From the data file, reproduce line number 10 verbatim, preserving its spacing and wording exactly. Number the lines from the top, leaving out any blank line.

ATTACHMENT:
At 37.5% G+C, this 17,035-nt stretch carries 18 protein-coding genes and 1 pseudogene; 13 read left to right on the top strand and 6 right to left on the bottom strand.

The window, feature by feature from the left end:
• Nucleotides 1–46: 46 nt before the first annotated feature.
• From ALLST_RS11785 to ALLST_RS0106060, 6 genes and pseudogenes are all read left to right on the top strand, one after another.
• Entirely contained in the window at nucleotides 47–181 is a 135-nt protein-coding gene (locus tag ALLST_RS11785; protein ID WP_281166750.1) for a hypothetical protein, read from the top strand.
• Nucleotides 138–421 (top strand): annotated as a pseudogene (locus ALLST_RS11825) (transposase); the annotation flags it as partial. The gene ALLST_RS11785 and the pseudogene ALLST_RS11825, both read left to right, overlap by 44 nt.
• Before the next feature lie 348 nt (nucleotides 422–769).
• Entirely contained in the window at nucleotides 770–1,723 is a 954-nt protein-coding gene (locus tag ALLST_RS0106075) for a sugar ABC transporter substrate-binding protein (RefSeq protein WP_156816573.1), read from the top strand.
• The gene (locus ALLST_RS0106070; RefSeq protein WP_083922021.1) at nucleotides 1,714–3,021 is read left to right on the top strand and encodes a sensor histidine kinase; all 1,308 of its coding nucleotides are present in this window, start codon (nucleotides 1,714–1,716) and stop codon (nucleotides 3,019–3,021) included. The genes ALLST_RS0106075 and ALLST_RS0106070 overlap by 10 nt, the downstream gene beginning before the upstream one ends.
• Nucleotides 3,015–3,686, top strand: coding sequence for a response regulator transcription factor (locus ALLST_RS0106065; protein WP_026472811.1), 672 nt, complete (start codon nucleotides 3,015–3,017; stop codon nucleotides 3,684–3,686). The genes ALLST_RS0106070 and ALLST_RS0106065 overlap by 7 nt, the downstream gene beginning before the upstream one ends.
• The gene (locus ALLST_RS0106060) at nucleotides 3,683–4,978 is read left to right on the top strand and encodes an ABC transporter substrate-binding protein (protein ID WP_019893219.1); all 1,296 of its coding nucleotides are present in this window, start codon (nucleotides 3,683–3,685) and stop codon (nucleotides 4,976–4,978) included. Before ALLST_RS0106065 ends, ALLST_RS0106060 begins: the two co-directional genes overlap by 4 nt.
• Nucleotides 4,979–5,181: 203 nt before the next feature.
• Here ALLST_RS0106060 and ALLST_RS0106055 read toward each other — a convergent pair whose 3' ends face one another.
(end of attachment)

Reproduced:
• Nucleotides 3,015–3,686, top strand: coding sequence for a response regulator transcription factor (locus ALLST_RS0106065; protein WP_026472811.1), 672 nt, complete (start codon nucleotides 3,015–3,017; stop codon nucleotides 3,684–3,686). The genes ALLST_RS0106070 and ALLST_RS0106065 overlap by 7 nt, the downstream gene beginning before the upstream one ends.